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The Letter of Marque is a historical novel by British author Patrick O'Brian. It is twelfth in the series

Plot summaryEdit

In The Letter of Marque Jack, now a civilian, prepares to sail the Surprise, now owned by Stephen, as a privateer. Jack is bitter and is in low spirits about his dismissal from the navy, and dreads affrontal and disrespectful treatment from Royal Navy officers. However, he is strongly supported by his hand-picked crew, notably smugglers and Sethian religious fanatics from the fictional port of Shelmerston.

The downfall of the traitors Wray and Ledward in the previous book has restored order in British intelligence circles, and Maturin - now the secret owner of Surprise - plans to use her privateering as cover for a covert anti-Spanish mission to South America. The ship is therefore under official protection to an extent and Aubrey's innocence is known privately to many, though the spies are still at large and politics will make his rehabilitation impossible without extraordinary deeds on his part. They depart on a cruise, during which Maturin's servant Padeen becomes a secret laudanum addict after painful dental surgery, diluting Maturin's own supplies with brandy in order to conceal his theft. Maturin is thus unknowingly weaned off his own addiction (though he later substitutes it with the practice of chewing Coca leaves).

The Surprises first capture the US privateer Spartan's consort, the Merlin, and then board the Spartan itself, retrieving its valuable cargo of quicksilver, looted from the Spanish Azul, as well as tricking her five prizes out of Horta harbour. These, together with his success in the cutting-out of the Diane from the French port of St. Martin despite serious wounds, make Aubrey both wealthy again and a popular hero. He is offered the opportunity to seek a free pardon, but angrily declines on the grounds that he is innocent and his friends fear that he has missed his chance of redemption. However, Aubrey's embarrassing father, a fugitive since his part in the stock-jobbing affair, is found dead in a ditch, and Aubrey is offered a Parliamentary seat by his cousin, Edward Norton, who owns the borough of Milport. This extra influence is enough for him to receive private assurances from Lord Melville, First Lord of the Admiralty, that he will indeed be restored to the Navy List as soon as the time is right.

Maturin, in possession once more of Diana's magnificent Blue Peter diamond, decides to take it to her in Sweden. He sails part of the way on the old Leopard, now sadly reduced to a lowly transport ship, before re-joining the Surprise. He meets his wife Diana in Stockholm and is unsurprised to learn that the letter he sent to her from Gibraltar via Wray, accounting for his supposed infidelity, was never delivered. She also tells him she has not been unfaithful with Jagiello, and has been supporting herself by ascending - whilst mounted on a small Arab horse - in a hot-air balloon before an audience. Maturin is seriously injured in a fall after taking his usual dose of laudanum to soothe himself after their initial meeting, unaware that his tolerance has been reduced by Padeen's actions. Diana nurses him back to health and they become reconciled once more. When the Surprise returns from a trip to Riga to buy poldavy, Maturin hears from Martin about Padeen's laudanam addiction, discovered after he was caught siphoning laudanum from one of the carboys and replacing the tincture with brandy. Stephen is well enough to be finally transported back to the ship, accompanied by Colonel Jagiello's escort, and Diana embarks with him and Jack for home.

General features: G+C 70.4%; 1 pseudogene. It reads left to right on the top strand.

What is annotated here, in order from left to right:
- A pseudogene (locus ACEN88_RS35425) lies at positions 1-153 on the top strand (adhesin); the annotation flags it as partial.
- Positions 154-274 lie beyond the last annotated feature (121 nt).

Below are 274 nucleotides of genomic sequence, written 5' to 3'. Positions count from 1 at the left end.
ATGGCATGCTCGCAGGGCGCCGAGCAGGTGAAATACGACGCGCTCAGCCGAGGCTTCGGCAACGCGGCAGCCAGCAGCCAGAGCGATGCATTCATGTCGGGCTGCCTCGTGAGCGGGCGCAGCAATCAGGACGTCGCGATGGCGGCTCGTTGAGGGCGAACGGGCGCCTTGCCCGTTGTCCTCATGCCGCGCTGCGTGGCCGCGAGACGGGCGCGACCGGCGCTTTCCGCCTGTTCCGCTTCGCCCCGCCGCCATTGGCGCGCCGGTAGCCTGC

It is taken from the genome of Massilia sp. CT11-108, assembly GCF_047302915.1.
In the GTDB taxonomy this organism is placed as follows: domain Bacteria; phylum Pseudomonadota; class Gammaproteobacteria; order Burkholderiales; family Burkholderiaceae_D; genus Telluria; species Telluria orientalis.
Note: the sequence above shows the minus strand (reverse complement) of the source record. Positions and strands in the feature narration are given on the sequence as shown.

Characters in this storyEdit

Jack Aubrey-captain of the Surprise

Stephen Maturin-ship`s surgeon, friend to Jack and an intelligence officer

Sophie Aubrey - Jack's wife.


Philip Aubrey - Jack's younger half-brother.


Diana Maturin (née Villiers) - Stephen's estranged wife.


Sir Joseph Blaine


Mr Nathaniel Martin


Preserved Killick


Barret Bonden


Padeen Colman - Stephen's Irish servant; loblolly-boy on the Surprise


Captain Tom Pullings - a volunteer King's officer on board the Surprise.


Captain William Babbington - Captain of HMS Tartarus; commander of the St Martin blockading squadron; made Post Captain.


Fanny Wray - daughter of Admiral Harte and wife of Charles Wray.


Andrew Wray - works for the Admiralty; a French agent.


Charlotte, Fanny and George Aubrey - Jack's three children.


The Duke of Clarence - the Regent's younger brother.


Ledward - works for the Treasury; a French agent.


Mrs Broad - landlady of The Grapes.


Mr Davidge and Mr West - officers on the Surprise.


Slade - a follower of Seth and crew member of the Surprise.


Colonel Gedymin Jagiello - a Colonel in the Swedish armed forces.


Countess Tessin - Jagiello's grandmother.


Ships in this storyEdit

The British:

  • The Surprise - a private man-of-war or letter of marque
  • HMS Tartarus
  • HMS Dolphin
  • HMS Camel - a transport ship
  • HMS Vulture - a slop-ship
  • HMS Leopard - a transport ship

The Spanish:

  • Azul

The American:

  • The Spartan
  • The Merlin
  • USS Constitution

The French:

  • Diane

Allusions or references to actual history, geography, and current scienceEdit

Whilst in Stockholm, Stephen visits an apothecary's shop to buy laudanum. He inquires about the coca or cuca leaf from Peru and the apothecary replies, 'It is said to dissolve the gross humours and do away with appetite.' Stephen buys a pound and the coca leaf eventually comes to replace his opium habit in later novels. He carries the leaves in a pouch and lime in a small silver box. When he feels the need for it, he simply rolls the leaves into a ball and pops them into his cheek with lime.

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